Thursday, 4 July 2013

The art of news-reading


It's Arthur's fault. Once upon a time, it was decreed that news should be conveyed by delivering a few minutes of successive scripts.  Arthur Burrows at 2LO started it all off in 1922; it’s said he read the bulletin twice, once slowly and once normally, inviting listeners to suggest which they preferred. No text vote though.

The speed, length, style and content has changed hugely since those Reithian days of Received Pronunciation.  But, in essence, the gig remains the same.  A newsreader has to engage whilst doing what radio is not particularly geared to do: delivering lots of detail in quick succession.  If we started radio now, maybe the news bulletin would not exist in this form.

Thankfully, though, what radio is great at, is story-telling.  What a gifted radio newsreader accordingly is, is a story-teller of the highest calibre.  I say ‘newsreader’ rather than journalist deliberately.  Part of the dilemma lies in the word.   A great journalist may not be a great newsreader; and vice versa.  Recruiting someone who is capable of both is tough; recruiting someone who is excellent is tougher still.  Some want to be journalists and are not really bothered whether that is on radio or not. The listener is.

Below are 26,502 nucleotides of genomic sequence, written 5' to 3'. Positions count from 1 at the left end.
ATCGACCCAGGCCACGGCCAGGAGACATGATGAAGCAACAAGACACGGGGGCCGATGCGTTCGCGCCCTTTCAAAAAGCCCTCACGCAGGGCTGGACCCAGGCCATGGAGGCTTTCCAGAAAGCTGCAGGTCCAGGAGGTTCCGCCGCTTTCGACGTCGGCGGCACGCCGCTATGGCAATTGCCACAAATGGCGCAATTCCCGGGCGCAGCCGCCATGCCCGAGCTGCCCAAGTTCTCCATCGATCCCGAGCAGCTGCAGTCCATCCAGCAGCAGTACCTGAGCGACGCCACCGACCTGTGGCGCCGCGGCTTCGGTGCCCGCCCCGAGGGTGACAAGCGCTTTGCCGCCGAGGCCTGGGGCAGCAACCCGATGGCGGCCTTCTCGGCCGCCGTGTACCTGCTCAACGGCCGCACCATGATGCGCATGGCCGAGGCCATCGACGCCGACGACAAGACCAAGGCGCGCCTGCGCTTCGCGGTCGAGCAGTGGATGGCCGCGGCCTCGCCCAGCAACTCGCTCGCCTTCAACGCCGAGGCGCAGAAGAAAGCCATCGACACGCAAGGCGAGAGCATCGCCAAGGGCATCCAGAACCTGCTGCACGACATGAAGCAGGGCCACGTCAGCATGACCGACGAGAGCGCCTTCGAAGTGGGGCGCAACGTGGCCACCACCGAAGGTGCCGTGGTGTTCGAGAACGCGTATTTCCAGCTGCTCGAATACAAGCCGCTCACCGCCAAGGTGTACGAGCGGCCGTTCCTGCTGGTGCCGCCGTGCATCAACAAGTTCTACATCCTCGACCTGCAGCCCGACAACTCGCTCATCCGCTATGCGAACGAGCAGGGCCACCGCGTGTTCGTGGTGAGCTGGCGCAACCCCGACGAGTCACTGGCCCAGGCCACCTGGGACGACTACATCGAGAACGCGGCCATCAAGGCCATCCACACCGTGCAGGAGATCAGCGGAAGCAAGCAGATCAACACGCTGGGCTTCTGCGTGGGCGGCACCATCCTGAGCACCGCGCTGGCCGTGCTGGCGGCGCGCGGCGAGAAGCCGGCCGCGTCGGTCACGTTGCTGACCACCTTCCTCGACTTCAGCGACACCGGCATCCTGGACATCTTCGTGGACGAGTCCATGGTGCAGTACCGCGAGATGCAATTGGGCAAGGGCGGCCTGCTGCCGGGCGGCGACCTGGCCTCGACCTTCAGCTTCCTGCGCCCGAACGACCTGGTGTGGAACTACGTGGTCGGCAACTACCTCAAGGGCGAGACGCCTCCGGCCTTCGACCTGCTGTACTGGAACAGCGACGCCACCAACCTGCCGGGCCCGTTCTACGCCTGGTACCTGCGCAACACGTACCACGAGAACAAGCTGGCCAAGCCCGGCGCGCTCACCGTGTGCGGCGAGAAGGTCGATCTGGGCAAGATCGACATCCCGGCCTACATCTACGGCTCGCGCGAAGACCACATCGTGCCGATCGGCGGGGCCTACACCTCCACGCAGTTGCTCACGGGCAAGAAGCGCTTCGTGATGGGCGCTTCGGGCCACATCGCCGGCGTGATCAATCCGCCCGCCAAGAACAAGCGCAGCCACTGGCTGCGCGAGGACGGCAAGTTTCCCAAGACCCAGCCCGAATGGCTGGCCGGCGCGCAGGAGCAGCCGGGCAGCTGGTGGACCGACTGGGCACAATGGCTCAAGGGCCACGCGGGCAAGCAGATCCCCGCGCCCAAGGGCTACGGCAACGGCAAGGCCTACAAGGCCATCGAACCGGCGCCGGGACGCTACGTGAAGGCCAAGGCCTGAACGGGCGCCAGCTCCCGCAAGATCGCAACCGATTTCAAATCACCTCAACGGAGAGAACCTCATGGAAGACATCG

Firstly, it requires a voice. Just as some people have more attractive faces than others, some voices are more attract than others. Yes, you can work on a voice, just as you can slap make-up on a face; but as your mum would have said, you really cannot make “a silk purse out of a sow’s ear”. Some voices really just should not be on the radio.  Sorry if that sounds harsh.